I think a study of how many journalists died in the US during that same time period would be enlightening, particularly if you did it as a percentage of the total number of journalists.

But really, if your job is to examine and cover a war-torn (or in this case, terrorist-ravaged) country, then you understand there is a certain amount of risk involved. In the 1980’s, movies like The Killing Fields and others had life-risking courageous journalists going into dangerous places to get their story - sometimes at the cost of their lives. This is what battlefield journalism is like, many died in Vietnam, in WW2, in the Civil war, etc. The risk is understood and part of the job.

Hiding in hotels and avoiding your job is not defensible by "but it’s dangerous!" of course it’s dangerous, that’s part of the point. The reporters go there (and are well-paid) in the dangerous areas to get the news because that’s where it’s happening.

If you don’t go there and get the news, why are you there at all? More than a few journalists have been found cooperating with the terrorists, or even working for them in Iraq, that adds to the problem. The bottom line is these guys want to be paid for not working hard, report what they want the American people to hear, and for some reason people leap to their defense.
 
Written By: Christopher Taylor
URL: http://networdblog.blogspot.com/
Hiding in hotels and avoiding your job is not defensible by "but it’s dangerous!" of course it’s dangerous, that’s part of the point. The reporters go there (and are well-paid) in the dangerous areas to get the news because that’s where it’s happening.
I know of no other free market enterprise that receives the same amount of criticism from the Right, the so-called free market ideology, than that of the media. No other industry comes close.

Look, dude. You can criticize the media all day long. You can choose not to purchase their products. And you can actively try to destroy their industry via marketing (which is very popular.)
But until you grab a camera and head on out there, you’re stuck with the products they give you. It’s like I told shark, there’s a market niche for you. If you think journalist are well paid for “hiding in hotels”, then imagine what you could make by going out into the fray. Come on, big money!!

What it boils down to, is that the situation in Iraq is NOT what you want it to be, and for some reason, you can’t seem to grasp that fact. So you look for another reason as to why we are hearing quite a bit of bad news, and why the majority of Americans think it was a bad idea to go in there.
Of course, it’s gotta’ be the media. After all, they want America to fail. Right?

And you bitch and you moan about journalists “hiding” in a safe place, or at least the safest they can find, and cowardly unable to give you “the good news” from Iraq all the while receiving a fat check.
What a load.

Why is it that we don’t hear accolades from your ilk about the journalists that DO get out there? Does Michael Ware ring a bell? Oh that’s right, he STILL doesn’t report what you want to hear.
Michael Ware has got to be one of the bravest journalists of all time. Now that guy has a set of BIG BRASS ONE’S. What are you gunna’ do? Tell me he’s a coward? Tell me that he’s lazy?
Oh no, you’ll probably tell me that he’s biased. And that he is actually in collusion with the insurgency and is out to destroy America himself.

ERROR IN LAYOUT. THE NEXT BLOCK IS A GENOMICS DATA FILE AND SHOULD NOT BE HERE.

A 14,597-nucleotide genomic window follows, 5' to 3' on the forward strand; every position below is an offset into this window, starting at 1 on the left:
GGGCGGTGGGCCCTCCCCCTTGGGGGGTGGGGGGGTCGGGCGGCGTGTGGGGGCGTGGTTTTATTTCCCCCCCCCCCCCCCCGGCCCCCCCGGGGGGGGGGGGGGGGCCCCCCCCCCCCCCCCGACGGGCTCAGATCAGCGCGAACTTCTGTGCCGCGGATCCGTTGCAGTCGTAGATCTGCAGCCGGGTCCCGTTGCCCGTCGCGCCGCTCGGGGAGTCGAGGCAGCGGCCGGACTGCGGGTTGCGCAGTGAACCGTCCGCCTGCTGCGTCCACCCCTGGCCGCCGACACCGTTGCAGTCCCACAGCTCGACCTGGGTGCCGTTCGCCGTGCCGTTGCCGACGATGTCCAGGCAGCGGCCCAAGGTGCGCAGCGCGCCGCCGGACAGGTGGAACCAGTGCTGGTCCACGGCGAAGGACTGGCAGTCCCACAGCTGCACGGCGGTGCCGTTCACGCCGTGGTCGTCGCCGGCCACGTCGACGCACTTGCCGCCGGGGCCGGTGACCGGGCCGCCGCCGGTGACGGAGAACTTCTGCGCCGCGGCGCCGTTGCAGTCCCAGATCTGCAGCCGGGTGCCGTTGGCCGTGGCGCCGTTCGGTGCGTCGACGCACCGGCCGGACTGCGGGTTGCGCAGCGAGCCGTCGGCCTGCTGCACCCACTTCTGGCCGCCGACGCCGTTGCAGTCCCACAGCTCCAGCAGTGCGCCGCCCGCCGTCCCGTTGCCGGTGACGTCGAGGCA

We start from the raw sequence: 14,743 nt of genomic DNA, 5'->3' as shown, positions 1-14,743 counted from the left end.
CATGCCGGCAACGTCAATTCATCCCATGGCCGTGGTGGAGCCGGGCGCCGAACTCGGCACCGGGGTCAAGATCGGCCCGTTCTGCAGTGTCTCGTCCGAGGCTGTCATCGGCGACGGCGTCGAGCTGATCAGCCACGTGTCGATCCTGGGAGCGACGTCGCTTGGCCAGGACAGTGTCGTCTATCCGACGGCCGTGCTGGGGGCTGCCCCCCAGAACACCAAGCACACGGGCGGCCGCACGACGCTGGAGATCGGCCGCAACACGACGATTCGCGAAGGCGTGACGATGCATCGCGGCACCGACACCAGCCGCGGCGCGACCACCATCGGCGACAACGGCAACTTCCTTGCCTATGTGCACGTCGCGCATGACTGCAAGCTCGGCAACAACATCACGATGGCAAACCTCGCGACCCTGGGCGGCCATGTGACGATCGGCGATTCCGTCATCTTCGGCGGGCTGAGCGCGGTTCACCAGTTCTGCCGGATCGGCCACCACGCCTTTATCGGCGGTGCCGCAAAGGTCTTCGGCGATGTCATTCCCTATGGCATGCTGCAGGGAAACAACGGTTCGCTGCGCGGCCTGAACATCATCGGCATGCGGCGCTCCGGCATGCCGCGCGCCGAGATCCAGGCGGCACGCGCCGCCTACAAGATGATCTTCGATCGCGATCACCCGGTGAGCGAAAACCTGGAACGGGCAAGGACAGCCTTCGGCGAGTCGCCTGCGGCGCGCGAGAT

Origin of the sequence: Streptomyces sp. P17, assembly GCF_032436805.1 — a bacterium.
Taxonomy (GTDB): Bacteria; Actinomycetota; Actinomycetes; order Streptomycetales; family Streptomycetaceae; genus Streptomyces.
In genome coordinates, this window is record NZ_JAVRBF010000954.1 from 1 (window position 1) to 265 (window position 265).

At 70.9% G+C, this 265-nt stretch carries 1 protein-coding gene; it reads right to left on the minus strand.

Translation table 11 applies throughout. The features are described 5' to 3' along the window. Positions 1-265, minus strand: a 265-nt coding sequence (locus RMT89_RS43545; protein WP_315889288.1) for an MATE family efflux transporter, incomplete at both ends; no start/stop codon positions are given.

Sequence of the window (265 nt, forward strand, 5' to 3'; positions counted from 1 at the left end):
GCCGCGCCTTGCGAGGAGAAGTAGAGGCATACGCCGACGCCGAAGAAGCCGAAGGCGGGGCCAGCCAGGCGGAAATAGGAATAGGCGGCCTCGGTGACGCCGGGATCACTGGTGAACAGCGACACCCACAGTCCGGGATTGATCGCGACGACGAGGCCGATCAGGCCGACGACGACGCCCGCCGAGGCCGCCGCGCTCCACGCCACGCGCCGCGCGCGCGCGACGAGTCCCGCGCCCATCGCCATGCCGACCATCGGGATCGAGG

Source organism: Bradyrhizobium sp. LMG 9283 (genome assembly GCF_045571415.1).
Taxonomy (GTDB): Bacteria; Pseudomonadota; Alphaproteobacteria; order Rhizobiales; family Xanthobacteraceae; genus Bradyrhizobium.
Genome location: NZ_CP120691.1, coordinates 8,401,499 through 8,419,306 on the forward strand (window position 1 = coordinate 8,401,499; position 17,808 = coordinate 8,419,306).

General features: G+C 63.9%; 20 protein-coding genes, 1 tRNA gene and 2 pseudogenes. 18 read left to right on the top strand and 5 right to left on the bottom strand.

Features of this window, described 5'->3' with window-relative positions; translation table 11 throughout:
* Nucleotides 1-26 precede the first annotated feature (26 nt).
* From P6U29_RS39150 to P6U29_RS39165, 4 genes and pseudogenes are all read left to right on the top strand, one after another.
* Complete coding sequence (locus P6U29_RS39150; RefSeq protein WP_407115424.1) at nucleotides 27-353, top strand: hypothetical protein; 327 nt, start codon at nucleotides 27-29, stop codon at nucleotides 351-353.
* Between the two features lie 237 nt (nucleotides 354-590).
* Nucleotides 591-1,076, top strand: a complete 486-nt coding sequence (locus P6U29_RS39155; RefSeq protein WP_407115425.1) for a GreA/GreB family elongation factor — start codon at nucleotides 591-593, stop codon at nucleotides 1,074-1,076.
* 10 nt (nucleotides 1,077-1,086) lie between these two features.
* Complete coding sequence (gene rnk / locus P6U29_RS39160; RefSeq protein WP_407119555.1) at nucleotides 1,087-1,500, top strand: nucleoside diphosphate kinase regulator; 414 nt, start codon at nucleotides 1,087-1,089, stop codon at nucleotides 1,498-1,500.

What a load.

You guys are a bunch of whiney babies. I can imagine a collective Right-Wing as a four year old, stomping your feet on the ground, “Nobody likes us”.
Even your FoxNews, of which the most recent appointment to the Bush team was apart of, doesn’t seem to be able to bring you the news you crave for. Where is FoxNews Baghdad correspondent? Is he/she out there reporting about a school or hospital being built?
If not. Then opportunity awaits. Go and kick up some sand in Iraq. There’s a lot of money waiting for you out there…
Or a lot of Kalashnikov’s. But you’re brave, right?


 
Written By: PogueMahone
URL: http://
You guys are a bunch of whiney babies. I can imagine a collective Right-Wing as a four year old, stomping your feet on the ground, "Nobody likes us".
Wow. I love it when you go over the top.


So ... you’re satisfied with the MSM coverage out of Iraq.

That explains a lot.
 
Written By: McQ
URL: http://www.qando.net/blog
Wow. I love it when you go over the top.
I know you do. ♥

Let’s see… Choices, choices. I can either go to the NYT, CBS, NBC, ABC, CNN, or FoxNews, Newsweek, Time, USN&WR, WSJ, WaPo, WaTimes, CSM, BBC, AustralianBC, Reuters, Sky, …. … and on… and on… and on… Or I can come here.
So ... you’re satisfied with the MSM coverage out of Iraq.
So…, what? You’re not satisfied with Michael Ware? You have suggestions for him?

Your lack of comment explains a lot.
 
Written By: PogueMahone
URL: http://
If not. Then opportunity awaits. Go and kick up some sand in Iraq. There’s a lot of money waiting for you out there…
Or a lot of Kalashnikov’s. But you’re brave, right?
Pogue, that was the finest, most libertarian, rant I’ve read in a long time. If I ever find the time, I may just front-page that.

Kudos to you, sir.
 
Written By: Jon Henke
URL: http://www.QandO.net
Oh no, now you’ve gone and done it. You’ve encouraged me.
lol

Cheers.
 
Written By: PogueMahone
URL: http://

 
Add Your Comment
  NOTICE: While we don't wish to censor your thoughts, we do blacklist certain terms of profanity or obscenity. This is not to muzzle you, but to ensure that the blog remains work-safe for our readers. If you wish to use profanity, simply insert asterisks (*) where the vowels usually go. Your meaning will still be clear, but our readers will be able to view the blog without worrying that content monitoring will get them in trouble when reading it.
Comments for this entry are closed.
Name:
Email:
URL:
HTML Tools:
Bold Italic Blockquote Hyperlink
Comment:
   
 
Vicious Capitalism

Divider

Buy Dale's Book!
Slackernomics by Dale Franks

Divider

Divider